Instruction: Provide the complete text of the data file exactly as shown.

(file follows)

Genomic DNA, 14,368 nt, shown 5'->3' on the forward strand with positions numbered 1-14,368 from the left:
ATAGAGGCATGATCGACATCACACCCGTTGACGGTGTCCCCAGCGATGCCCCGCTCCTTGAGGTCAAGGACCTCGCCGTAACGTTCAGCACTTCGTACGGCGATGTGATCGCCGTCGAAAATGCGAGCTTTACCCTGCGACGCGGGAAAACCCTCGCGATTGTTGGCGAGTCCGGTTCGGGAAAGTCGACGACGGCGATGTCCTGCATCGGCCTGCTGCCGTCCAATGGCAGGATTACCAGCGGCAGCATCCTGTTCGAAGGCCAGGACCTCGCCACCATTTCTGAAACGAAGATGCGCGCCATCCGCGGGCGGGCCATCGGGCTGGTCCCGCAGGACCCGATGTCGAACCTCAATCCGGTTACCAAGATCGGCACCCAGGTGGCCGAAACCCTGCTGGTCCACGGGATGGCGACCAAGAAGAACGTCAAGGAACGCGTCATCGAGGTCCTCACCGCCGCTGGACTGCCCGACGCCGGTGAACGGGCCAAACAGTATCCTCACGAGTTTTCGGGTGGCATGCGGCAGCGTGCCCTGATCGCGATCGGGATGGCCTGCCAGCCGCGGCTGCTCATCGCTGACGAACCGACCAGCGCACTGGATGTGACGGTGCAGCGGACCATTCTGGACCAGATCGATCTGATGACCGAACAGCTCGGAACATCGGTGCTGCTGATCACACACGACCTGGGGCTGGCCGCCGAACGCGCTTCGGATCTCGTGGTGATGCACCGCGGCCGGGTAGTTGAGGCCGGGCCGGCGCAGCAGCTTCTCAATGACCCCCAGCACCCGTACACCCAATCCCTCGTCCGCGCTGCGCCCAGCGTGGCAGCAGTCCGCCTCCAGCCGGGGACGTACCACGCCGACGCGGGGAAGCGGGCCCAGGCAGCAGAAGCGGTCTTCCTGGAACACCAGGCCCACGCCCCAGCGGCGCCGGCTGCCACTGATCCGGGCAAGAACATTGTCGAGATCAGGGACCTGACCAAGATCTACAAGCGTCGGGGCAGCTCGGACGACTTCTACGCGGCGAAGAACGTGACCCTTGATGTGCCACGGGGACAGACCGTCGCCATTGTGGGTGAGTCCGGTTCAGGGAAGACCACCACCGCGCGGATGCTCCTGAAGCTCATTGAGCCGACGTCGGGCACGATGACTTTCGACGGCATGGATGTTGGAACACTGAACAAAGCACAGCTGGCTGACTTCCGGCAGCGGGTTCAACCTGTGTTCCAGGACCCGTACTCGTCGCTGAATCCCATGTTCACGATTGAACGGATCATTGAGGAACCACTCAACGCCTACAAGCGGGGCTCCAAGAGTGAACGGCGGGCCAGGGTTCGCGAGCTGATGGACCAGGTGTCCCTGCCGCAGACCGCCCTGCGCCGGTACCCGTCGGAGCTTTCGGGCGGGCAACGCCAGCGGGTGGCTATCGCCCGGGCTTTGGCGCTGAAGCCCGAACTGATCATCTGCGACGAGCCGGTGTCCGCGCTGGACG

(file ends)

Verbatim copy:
Genomic DNA, 14,368 nt, shown 5'->3' on the forward strand with positions numbered 1-14,368 from the left:
ATAGAGGCATGATCGACATCACACCCGTTGACGGTGTCCCCAGCGATGCCCCGCTCCTTGAGGTCAAGGACCTCGCCGTAACGTTCAGCACTTCGTACGGCGATGTGATCGCCGTCGAAAATGCGAGCTTTACCCTGCGACGCGGGAAAACCCTCGCGATTGTTGGCGAGTCCGGTTCGGGAAAGTCGACGACGGCGATGTCCTGCATCGGCCTGCTGCCGTCCAATGGCAGGATTACCAGCGGCAGCATCCTGTTCGAAGGCCAGGACCTCGCCACCATTTCTGAAACGAAGATGCGCGCCATCCGCGGGCGGGCCATCGGGCTGGTCCCGCAGGACCCGATGTCGAACCTCAATCCGGTTACCAAGATCGGCACCCAGGTGGCCGAAACCCTGCTGGTCCACGGGATGGCGACCAAGAAGAACGTCAAGGAACGCGTCATCGAGGTCCTCACCGCCGCTGGACTGCCCGACGCCGGTGAACGGGCCAAACAGTATCCTCACGAGTTTTCGGGTGGCATGCGGCAGCGTGCCCTGATCGCGATCGGGATGGCCTGCCAGCCGCGGCTGCTCATCGCTGACGAACCGACCAGCGCACTGGATGTGACGGTGCAGCGGACCATTCTGGACCAGATCGATCTGATGACCGAACAGCTCGGAACATCGGTGCTGCTGATCACACACGACCTGGGGCTGGCCGCCGAACGCGCTTCGGATCTCGTGGTGATGCACCGCGGCCGGGTAGTTGAGGCCGGGCCGGCGCAGCAGCTTCTCAATGACCCCCAGCACCCGTACACCCAATCCCTCGTCCGCGCTGCGCCCAGCGTGGCAGCAGTCCGCCTCCAGCCGGGGACGTACCACGCCGACGCGGGGAAGCGGGCCCAGGCAGCAGAAGCGGTCTTCCTGGAACACCAGGCCCACGCCCCAGCGGCGCCGGCTGCCACTGATCCGGGCAAGAACATTGTCGAGATCAGGGACCTGACCAAGATCTACAAGCGTCGGGGCAGCTCGGACGACTTCTACGCGGCGAAGAACGTGACCCTTGATGTGCCACGGGGACAGACCGTCGCCATTGTGGGTGAGTCCGGTTCAGGGAAGACCACCACCGCGCGGATGCTCCTGAAGCTCATTGAGCCGACGTCGGGCACGATGACTTTCGACGGCATGGATGTTGGAACACTGAACAAAGCACAGCTGGCTGACTTCCGGCAGCGGGTTCAACCTGTGTTCCAGGACCCGTACTCGTCGCTGAATCCCATGTTCACGATTGAACGGATCATTGAGGAACCACTCAACGCCTACAAGCGGGGCTCCAAGAGTGAACGGCGGGCCAGGGTTCGCGAGCTGATGGACCAGGTGTCCCTGCCGCAGACCGCCCTGCGCCGGTACCCGTCGGAGCTTTCGGGCGGGCAACGCCAGCGGGTGGCTATCGCCCGGGCTTTGGCGCTGAAGCCCGAACTGATCATCTGCGACGAGCCGGTGTCCGCGCTGGACG